2010 Olympic Hockey: U.S. vs Canada Rematch Is a Date with Destiny

Matthew Hogan@MattNHLHoganAnalyst IFebruary 25, 2010

VANCOUVER, BC - FEBRUARY 21:  USA players celebrate after they won the ice hockey men's preliminary game between Canada and USA on day 10 of the Vancouver 2010 Winter Olympics at Canada Hockey Place on February 21, 2010 in Vancouver, Canada.  (Photo by Bruce Bennett/Getty Images)
Bruce Bennett/Getty Images

Just four teams remain in the Winter Olympics’ men’s hockey tournament, but all eyes are focused on the United States and Canada.

After the two teams met for a monumental preliminary round matchup that few people will forget, a meeting in the gold medal game is now a very good possibility.

Team USA will take on Finland tomorrow at 12 p.m. EST. in the first semifinal game—both teams shut out their opponents 2-0 in their quarterfinal games.

Canada will be going up against a highly underrated Slovakian squad. Canada blew past Russia 7-3 in their quarterfinal matchup, while Slovakia knocked off the defending champs, Sweden, in their quarterfinal game.

The United States upset the heavy favorite, Canada, in the preliminary round with a 5-3 win that left many of the Canadian faithful scratching their heads.

U.S. goaltender Ryan Miller made 42 saves in an incredible effort that saw him turn away attempt after attempt late in the third period.

“It’s probably one of the biggest games I’ve ever played,” Miller told the Associated Press after Sunday’s amazing win over Canada. “When things happened we responded. We didn’t get nervous or anxious. We kept playing.”

However, most critics of the Canadian team have been silenced since the loss. In their last two games Canada has posted 81 shots to go along with 15 goals.

Canada’s dominant 7-3 victory over a very talented Russian team makes it seem that they are back on track and playing for the gold.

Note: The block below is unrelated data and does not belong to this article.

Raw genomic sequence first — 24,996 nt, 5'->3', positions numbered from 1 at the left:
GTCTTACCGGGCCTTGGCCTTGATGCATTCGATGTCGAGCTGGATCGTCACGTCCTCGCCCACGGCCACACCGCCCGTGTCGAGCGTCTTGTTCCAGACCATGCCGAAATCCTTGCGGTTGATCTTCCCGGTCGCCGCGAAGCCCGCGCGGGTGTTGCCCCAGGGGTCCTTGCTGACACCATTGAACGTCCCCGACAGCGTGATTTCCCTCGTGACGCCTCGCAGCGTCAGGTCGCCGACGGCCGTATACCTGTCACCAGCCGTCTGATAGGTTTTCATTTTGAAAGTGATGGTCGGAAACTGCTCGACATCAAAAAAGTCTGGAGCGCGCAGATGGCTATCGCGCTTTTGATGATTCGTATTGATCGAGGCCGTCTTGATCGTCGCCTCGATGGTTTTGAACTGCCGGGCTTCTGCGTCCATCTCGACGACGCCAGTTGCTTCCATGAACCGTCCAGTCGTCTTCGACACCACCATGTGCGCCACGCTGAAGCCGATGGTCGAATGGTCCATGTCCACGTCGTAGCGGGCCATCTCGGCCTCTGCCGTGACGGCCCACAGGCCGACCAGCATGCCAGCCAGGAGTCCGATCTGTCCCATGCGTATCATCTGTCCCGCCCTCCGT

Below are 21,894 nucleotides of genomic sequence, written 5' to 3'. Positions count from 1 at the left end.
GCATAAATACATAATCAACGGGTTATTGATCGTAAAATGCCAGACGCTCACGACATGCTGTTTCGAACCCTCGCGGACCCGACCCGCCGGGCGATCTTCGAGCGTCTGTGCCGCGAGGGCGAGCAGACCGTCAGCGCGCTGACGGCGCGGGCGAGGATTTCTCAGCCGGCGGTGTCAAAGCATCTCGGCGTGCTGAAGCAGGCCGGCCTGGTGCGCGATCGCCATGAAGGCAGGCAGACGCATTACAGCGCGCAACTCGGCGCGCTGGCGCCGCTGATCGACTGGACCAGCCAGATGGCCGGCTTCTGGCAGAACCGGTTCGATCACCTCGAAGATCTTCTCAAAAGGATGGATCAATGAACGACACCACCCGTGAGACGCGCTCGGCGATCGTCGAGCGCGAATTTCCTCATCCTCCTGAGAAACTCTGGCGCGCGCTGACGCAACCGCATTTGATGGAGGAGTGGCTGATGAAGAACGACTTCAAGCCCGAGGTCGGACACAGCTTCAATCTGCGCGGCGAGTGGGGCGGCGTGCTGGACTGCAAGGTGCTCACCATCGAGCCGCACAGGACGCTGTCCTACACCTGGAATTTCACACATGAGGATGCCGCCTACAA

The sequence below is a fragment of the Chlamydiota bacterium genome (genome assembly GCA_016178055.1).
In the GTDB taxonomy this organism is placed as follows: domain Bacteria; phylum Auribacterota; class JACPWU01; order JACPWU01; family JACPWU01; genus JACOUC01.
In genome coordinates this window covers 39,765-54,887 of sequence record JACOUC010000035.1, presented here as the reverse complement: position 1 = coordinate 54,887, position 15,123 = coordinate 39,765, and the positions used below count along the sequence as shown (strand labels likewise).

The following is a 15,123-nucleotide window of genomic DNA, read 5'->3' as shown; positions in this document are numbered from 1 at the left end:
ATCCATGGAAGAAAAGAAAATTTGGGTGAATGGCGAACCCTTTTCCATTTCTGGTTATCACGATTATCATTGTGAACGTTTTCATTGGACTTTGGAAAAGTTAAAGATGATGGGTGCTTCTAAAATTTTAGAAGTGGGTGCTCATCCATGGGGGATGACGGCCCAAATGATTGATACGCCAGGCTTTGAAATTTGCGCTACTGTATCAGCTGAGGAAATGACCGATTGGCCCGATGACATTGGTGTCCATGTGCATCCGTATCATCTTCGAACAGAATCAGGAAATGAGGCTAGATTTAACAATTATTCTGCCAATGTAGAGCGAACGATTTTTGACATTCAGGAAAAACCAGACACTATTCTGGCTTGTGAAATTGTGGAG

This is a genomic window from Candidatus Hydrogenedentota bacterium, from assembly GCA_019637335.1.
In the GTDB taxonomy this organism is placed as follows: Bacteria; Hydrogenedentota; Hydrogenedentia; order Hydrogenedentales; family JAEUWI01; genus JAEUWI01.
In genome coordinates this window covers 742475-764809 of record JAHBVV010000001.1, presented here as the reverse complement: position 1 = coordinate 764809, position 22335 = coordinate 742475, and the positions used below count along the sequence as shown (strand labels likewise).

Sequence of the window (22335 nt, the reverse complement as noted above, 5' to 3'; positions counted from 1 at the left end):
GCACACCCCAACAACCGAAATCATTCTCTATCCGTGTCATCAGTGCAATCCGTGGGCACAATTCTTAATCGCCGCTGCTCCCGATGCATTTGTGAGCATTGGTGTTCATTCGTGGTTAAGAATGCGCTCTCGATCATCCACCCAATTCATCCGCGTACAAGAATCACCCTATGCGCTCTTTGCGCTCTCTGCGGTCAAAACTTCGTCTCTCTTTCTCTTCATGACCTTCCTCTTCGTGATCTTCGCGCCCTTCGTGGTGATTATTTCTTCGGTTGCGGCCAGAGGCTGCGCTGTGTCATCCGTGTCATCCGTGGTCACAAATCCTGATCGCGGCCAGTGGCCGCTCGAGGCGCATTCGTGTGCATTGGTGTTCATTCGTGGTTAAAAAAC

“We just wanted to step on the gas pedal from the drop of the puck,” Chris Pronger told the Associated Press after their huge win over Russia on Wednesday.

But there is still a major task at hand for both squads in their semifinal matchups.

Finland has a well-balanced offense, veteran leadership at every position, and a hot goaltender in Miikka Kiprusoff, who has surrendered just four goals in three games and leads all goalies with a .947 save percentage—all of these factors will make things extremely tough on the young U.S. team.

Canada will also have its hands full in their semifinal game against Slovakia.

Hometown hero Pavol Demitra, had three points in Slovakia’s upset win over Sweden. Demitra and teammate Marian Hossa are both tied for the Olympic lead in points with seven. Canada will have to do all it can to put a stop to the Slovak’s run.

“It’s always try to break their will, that’s what you try to do out there, you’re trying to break the other team,” Canadian forward Ryan Getzlaf told the Associated Press on Wednesday.

Anything is a possibility with Miller leading the way for the U.S. and a Canadian offense which has truly come to life in the last two games.

“We want to win a medal—a gold medal,” American defenseman Ryan Suter told the Associated Press. “We’re going to do everything we can.”

It seems destiny has scheduled a date for the United States and Canada to meet on Sunday in Vancouver for the gold medal.